3 Oct 2009, 02:33 AM Reply Like
  • TradingHelpDesk
    , contributor
    Comments (538) | Send Message
     
    Fascinating discussion. But California could have more foreclosures than say Texas for a bunch of reasons; local industry lay-offs, weaker local regulation, higher local supply versus demand, the poor condition of State finances preventing community help, different culture towards property ownership and materialism, weaker local banks (forcing them to squeeze home-buyers in arrears earlier). The micro and macro economic list is endless.

     

    Great article.
    3 Oct 2009, 02:51 AM Reply Like
  • jpiretti
    , contributor
    Comments (712) | Send Message
     
    California's balance sheet has suffered since the 70's and Prop 13.

     

    On Oct 03 02:51 AM TradingHelpDesk wrote:

     

    > Fascinating discussion. But California could have more foreclosures
    > than say Texas for a bunch of reasons; local industry lay-offs, weaker
    > local regulation, higher local supply versus demand, the poor condition
    > of State finances preventing community help, different culture towards
    > property ownership and materialism, weaker local banks (forcing them
    > to squeeze home-buyers in arrears earlier). The micro and macro economic
    > list is endless.
    >
    > Great article.
    3 Oct 2009, 08:10 AM Reply Like
  • Michael Clark
    , contributor
    Comments (8754) | Send Message
     
    I agree, Mr. Ed. Blaming urban planners for the housing bubble is like blaming pretty women for gonorrhea. Urban planners may try to help create an urge, but with the funding there is no point of contact.

     

    On Oct 03 02:33 AM Mr. Ed, Jr. wrote:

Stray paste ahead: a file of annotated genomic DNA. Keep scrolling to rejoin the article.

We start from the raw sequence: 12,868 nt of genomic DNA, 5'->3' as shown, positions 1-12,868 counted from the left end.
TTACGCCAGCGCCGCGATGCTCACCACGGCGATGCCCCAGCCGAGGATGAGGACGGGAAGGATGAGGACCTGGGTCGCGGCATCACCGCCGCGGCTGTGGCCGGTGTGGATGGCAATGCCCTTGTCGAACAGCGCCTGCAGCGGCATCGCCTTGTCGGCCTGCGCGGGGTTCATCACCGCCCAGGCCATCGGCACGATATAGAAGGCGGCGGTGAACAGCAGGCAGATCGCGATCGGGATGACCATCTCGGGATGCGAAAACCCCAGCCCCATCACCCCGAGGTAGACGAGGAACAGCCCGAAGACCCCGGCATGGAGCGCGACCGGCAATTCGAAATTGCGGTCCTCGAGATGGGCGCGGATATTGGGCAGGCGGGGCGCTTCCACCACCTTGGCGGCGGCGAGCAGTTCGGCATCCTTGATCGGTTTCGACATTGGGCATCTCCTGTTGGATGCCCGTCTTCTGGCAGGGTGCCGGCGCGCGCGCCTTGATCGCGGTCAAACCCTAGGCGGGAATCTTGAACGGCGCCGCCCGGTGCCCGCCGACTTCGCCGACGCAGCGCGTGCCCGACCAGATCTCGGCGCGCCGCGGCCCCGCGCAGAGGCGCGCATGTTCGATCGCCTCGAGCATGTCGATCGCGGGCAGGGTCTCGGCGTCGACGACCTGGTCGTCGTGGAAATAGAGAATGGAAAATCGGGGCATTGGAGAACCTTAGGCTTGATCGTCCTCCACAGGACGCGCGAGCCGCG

> Urban planners did not cause the housing bubble, but might well have
    > aggravated the problems in some areas-- AFTER the frenzy was well
    > underway.
    >
    > The housing bubble starts slowly enough.... the local media begins
    > to do more and more stories on how prices are rising x % per year...then
    > per month...and as the prices keep rising, greed and fear-- fear
    > of being left behind-- take over.
    >
    > But it would not matter much that home prices were rising if access
    > to buying a home was limited to only those with 20% downpayment,
    > decent credit and a job with enough income to pay the mortgage (or,
    > perhaps at least one of those), because there would not be enough
    > qualified buyers to create or support a frenzy.
    >
    > Nobody was getting turned down for a home loan, no matter how ridiculous
    > their credit risk. That was the fuel that launched the insanity into
    > orbit, not urban planning, which could only, at some point in some
    > areas, exacerbate a localized problem. The housing bubble was blown
    > in many areas that did not have particularly restrictive planning,
    > because it was all about buying houses-- any houses.
    >
    > There will be many more theorists who come along to tell us that
    > extremely loose credit was not the cause-- that it was (fill in the
    > blank). But they will be wrong. There were many contributing factors,
    > but without the ridiculous lending, there could be no frenzied, house-buying
    > insanity.
    >